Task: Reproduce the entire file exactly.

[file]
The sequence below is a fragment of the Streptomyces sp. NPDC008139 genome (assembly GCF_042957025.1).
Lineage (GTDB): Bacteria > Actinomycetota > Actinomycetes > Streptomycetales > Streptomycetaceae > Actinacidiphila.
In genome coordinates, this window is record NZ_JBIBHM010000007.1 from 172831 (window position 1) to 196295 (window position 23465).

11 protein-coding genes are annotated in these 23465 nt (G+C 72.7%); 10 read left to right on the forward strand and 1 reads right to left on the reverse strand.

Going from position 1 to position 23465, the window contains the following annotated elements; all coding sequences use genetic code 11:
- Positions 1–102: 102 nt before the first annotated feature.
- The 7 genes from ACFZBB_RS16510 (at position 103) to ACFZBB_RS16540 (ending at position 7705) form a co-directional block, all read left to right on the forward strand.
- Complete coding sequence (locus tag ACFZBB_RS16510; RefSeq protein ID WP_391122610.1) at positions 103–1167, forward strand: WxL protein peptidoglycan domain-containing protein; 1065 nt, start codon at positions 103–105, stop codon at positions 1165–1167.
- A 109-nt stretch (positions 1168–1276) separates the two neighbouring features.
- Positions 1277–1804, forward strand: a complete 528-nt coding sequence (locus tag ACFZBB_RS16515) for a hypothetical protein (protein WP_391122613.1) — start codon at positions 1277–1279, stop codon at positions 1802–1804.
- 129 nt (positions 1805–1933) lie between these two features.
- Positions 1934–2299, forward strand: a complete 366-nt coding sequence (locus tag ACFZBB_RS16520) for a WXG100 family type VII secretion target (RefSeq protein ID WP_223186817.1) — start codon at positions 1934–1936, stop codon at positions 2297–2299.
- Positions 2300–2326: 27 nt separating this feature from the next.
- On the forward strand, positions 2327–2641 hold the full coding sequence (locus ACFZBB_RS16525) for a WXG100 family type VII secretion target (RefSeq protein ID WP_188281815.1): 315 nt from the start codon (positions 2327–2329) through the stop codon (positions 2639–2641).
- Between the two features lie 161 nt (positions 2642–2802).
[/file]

The sequence below is a fragment of the Streptomyces sp. NPDC008139 genome (assembly GCF_042957025.1).
Lineage (GTDB): Bacteria > Actinomycetota > Actinomycetes > Streptomycetales > Streptomycetaceae > Actinacidiphila.
In genome coordinates, this window is record NZ_JBIBHM010000007.1 from 172831 (window position 1) to 196295 (window position 23465).

11 protein-coding genes are annotated in these 23465 nt (G+C 72.7%); 10 read left to right on the forward strand and 1 reads right to left on the reverse strand.

Going from position 1 to position 23465, the window contains the following annotated elements; all coding sequences use genetic code 11:
- Positions 1–102: 102 nt before the first annotated feature.
- The 7 genes from ACFZBB_RS16510 (at position 103) to ACFZBB_RS16540 (ending at position 7705) form a co-directional block, all read left to right on the forward strand.
- Complete coding sequence (locus tag ACFZBB_RS16510; RefSeq protein ID WP_391122610.1) at positions 103–1167, forward strand: WxL protein peptidoglycan domain-containing protein; 1065 nt, start codon at positions 103–105, stop codon at positions 1165–1167.
- A 109-nt stretch (positions 1168–1276) separates the two neighbouring features.
- Positions 1277–1804, forward strand: a complete 528-nt coding sequence (locus tag ACFZBB_RS16515) for a hypothetical protein (protein WP_391122613.1) — start codon at positions 1277–1279, stop codon at positions 1802–1804.
- 129 nt (positions 1805–1933) lie between these two features.
- Positions 1934–2299, forward strand: a complete 366-nt coding sequence (locus tag ACFZBB_RS16520) for a WXG100 family type VII secretion target (RefSeq protein ID WP_223186817.1) — start codon at positions 1934–1936, stop codon at positions 2297–2299.
- Positions 2300–2326: 27 nt separating this feature from the next.
- On the forward strand, positions 2327–2641 hold the full coding sequence (locus ACFZBB_RS16525) for a WXG100 family type VII secretion target (RefSeq protein ID WP_188281815.1): 315 nt from the start codon (positions 2327–2329) through the stop codon (positions 2639–2641).
- Between the two features lie 161 nt (positions 2642–2802).